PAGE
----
Dissent: Powered by "neighboring"

A society of patriotic ladies, at Edenton in North Carolina.

An example of a like-minded, "neighboring group" in Colonial America - from the point of view of Britain. Cartoon is a satire of American women pledging to boycott English tea in response to the Continental Congress resolution in 1774.

Then as now, dissent can be either a positive or negative force depending on the dissenting message and which side you are on at the moment. Smith proposes an effective way to look at positive forms of dissent, specifically, groups of people serving as a source of power in dissent. She describes the idea of "neighboring," a concept of the group within which an individual at almost any class level possesses some level of security and support from which they can express dissent, as long as the neighbor group within which they belong aligns itself to the same general dissent, the "common cause." While Smith reserves this neighboring concept for non-elites, she does acknowledge that, during the American Revolution, white male elites joined neighbor groups to form the "common cause" of patriotism.[1] While it lasted, a neighboring group proved a powerful enough force to grow the seeds of a new nation.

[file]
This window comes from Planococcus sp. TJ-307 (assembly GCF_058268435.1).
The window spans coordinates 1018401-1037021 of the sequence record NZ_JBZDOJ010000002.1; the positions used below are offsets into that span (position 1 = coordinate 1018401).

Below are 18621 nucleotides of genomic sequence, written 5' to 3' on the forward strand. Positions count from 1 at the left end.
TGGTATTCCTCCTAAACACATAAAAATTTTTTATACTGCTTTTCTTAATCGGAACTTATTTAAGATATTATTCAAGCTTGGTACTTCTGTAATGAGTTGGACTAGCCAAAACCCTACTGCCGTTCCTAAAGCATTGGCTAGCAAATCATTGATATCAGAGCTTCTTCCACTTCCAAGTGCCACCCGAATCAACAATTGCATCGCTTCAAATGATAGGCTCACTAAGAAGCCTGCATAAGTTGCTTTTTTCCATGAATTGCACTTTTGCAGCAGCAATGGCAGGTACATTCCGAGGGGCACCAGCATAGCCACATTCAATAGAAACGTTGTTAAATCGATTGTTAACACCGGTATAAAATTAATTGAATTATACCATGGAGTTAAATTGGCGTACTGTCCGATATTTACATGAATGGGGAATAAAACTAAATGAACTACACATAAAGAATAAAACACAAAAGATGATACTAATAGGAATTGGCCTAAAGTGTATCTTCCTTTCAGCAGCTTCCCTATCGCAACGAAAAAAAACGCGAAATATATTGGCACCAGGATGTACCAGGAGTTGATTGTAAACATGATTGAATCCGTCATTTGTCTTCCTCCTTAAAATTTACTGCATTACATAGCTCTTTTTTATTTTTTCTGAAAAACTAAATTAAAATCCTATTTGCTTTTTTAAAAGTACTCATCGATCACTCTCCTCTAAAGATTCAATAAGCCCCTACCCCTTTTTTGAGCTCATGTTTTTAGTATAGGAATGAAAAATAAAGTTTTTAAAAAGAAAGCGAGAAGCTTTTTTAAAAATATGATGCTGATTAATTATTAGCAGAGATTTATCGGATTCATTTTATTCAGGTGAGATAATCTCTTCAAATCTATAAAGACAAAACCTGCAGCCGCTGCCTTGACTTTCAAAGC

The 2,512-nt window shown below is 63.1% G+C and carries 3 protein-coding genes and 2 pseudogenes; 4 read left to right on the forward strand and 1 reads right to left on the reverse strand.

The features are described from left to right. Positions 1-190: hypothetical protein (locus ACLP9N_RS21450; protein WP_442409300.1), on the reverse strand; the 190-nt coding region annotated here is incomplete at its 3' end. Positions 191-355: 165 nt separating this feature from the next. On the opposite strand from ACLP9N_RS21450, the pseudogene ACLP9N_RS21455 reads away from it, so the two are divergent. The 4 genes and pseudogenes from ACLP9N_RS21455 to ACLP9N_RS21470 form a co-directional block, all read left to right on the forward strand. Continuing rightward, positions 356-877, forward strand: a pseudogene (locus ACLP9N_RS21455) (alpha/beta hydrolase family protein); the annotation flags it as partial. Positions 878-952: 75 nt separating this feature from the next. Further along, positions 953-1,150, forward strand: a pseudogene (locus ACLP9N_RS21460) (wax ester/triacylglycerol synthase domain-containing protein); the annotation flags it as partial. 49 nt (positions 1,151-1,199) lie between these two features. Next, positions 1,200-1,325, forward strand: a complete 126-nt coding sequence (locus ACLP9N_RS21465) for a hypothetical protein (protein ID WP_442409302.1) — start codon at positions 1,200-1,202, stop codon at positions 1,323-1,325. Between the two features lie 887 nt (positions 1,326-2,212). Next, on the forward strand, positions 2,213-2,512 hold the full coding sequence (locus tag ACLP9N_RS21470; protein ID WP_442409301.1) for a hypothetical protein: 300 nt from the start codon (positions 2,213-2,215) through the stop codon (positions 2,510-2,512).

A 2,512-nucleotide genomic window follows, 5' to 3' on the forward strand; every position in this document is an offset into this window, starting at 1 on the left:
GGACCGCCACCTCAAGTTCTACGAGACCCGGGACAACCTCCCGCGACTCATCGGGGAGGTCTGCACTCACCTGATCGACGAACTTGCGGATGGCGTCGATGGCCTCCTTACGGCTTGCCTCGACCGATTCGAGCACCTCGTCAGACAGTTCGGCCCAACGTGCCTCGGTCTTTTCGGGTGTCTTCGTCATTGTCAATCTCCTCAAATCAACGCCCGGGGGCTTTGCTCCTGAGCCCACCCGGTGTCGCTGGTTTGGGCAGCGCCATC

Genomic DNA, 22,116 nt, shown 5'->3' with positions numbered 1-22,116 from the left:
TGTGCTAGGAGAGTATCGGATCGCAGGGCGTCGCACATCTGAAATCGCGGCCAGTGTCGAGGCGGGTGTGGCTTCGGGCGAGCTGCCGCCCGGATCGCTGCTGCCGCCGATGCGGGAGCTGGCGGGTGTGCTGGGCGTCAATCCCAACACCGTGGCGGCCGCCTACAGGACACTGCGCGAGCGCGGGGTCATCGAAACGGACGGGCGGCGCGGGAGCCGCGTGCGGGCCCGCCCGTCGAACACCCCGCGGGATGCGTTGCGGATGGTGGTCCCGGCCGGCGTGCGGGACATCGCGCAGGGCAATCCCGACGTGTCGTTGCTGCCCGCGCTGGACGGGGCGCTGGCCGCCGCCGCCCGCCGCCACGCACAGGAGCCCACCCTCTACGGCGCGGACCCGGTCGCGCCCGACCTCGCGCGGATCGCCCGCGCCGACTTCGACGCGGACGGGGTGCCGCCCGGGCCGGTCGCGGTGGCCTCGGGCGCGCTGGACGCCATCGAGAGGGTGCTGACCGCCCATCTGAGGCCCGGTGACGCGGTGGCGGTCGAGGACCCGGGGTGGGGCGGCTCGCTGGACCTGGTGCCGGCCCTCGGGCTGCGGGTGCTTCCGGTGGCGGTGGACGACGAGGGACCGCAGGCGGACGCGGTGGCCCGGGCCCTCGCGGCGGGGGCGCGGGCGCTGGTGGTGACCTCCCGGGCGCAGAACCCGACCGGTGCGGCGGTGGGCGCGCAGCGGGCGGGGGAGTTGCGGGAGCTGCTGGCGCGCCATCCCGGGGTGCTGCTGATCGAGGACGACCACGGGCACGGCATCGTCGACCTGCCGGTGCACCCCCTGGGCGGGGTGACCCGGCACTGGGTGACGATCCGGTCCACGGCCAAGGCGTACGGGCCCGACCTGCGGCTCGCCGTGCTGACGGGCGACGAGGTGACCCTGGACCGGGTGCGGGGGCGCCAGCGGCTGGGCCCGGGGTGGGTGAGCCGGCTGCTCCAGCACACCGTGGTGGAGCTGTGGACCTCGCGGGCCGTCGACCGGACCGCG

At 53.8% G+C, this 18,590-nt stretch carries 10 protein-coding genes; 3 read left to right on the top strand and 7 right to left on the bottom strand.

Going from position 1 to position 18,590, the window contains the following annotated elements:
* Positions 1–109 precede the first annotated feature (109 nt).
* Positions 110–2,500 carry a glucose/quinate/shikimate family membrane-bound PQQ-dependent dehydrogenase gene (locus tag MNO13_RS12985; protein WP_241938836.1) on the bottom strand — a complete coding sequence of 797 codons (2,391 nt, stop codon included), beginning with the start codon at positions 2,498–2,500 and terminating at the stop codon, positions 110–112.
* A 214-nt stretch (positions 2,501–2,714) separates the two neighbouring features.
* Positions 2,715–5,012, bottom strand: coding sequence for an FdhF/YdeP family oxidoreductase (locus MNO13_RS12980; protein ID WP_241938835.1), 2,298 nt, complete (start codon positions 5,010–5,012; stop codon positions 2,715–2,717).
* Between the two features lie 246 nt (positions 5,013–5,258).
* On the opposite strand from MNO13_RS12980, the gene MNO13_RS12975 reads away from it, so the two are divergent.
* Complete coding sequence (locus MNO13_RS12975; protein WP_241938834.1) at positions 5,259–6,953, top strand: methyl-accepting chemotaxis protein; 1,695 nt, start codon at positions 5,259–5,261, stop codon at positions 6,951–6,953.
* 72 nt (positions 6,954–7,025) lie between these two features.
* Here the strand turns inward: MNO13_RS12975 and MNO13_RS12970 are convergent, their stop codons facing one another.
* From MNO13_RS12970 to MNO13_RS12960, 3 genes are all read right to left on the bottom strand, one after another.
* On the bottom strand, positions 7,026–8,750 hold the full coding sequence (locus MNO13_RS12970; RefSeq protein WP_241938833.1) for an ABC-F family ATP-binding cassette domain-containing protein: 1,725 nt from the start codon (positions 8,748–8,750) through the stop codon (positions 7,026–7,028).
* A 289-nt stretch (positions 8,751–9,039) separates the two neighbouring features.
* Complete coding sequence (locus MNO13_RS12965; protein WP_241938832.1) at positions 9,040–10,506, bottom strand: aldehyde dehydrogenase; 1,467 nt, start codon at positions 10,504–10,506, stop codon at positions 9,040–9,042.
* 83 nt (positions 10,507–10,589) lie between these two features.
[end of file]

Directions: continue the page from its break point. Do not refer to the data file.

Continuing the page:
Looking at the neighboring concept from Randolph’s experience helps us understand how a dissenting voice can start on a secure base that later erodes, leaving the dissent treasonous. For example, when his regular neighboring group of fellow elites began to coalesce into a new neighboring group made up of a much broader set of classes, forming around the ideas of opposition to British oppression, Randolph found himself increasingly abandoned by his neighboring group and the security and safety on which he had always based his opinions. This is underscored in Randolph’s statement that, when he and his family were threatened for their views, the “insults” were “unrestrain’d by the Influence of Gentlemen of Rank."[2]  The "Gentlemen of Rank" - those who were expected to set the standard for appropriate discourse and behavior, those who had had a lifetime of training to fill this societal role - did nothing. Thus Randolph’s dissent resulted in not just loss of his power but personal and family security and physical protection in the world.

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[1] Smith, The Freedoms We Lost, 87-88.

[2] John Randolph to Thomas Jefferson, London, 25 October 1779, in Founders Online.

Dissent: Powered by "neighboring"